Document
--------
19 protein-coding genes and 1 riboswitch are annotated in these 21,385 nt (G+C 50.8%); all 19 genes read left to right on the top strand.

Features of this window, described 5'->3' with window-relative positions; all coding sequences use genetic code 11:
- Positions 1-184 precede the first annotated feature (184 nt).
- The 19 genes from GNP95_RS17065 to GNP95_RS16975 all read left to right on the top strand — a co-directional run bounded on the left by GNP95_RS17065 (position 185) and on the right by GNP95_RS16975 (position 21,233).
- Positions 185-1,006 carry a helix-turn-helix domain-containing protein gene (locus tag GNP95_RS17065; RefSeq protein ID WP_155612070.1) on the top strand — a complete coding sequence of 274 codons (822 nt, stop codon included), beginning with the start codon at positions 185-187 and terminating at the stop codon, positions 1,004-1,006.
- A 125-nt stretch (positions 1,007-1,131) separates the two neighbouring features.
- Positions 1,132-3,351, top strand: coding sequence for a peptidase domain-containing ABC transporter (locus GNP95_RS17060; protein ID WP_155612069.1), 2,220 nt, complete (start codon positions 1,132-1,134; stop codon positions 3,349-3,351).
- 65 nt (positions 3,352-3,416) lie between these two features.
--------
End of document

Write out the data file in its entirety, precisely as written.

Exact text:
19 protein-coding genes and 1 riboswitch are annotated in these 21,385 nt (G+C 50.8%); all 19 genes read left to right on the top strand.

Features of this window, described 5'->3' with window-relative positions; all coding sequences use genetic code 11:
- Positions 1-184 precede the first annotated feature (184 nt).
- The 19 genes from GNP95_RS17065 to GNP95_RS16975 all read left to right on the top strand — a co-directional run bounded on the left by GNP95_RS17065 (position 185) and on the right by GNP95_RS16975 (position 21,233).
- Positions 185-1,006 carry a helix-turn-helix domain-containing protein gene (locus tag GNP95_RS17065; RefSeq protein ID WP_155612070.1) on the top strand — a complete coding sequence of 274 codons (822 nt, stop codon included), beginning with the start codon at positions 185-187 and terminating at the stop codon, positions 1,004-1,006.
- A 125-nt stretch (positions 1,007-1,131) separates the two neighbouring features.
- Positions 1,132-3,351, top strand: coding sequence for a peptidase domain-containing ABC transporter (locus GNP95_RS17060; protein ID WP_155612069.1), 2,220 nt, complete (start codon positions 1,132-1,134; stop codon positions 3,349-3,351).
- 65 nt (positions 3,352-3,416) lie between these two features.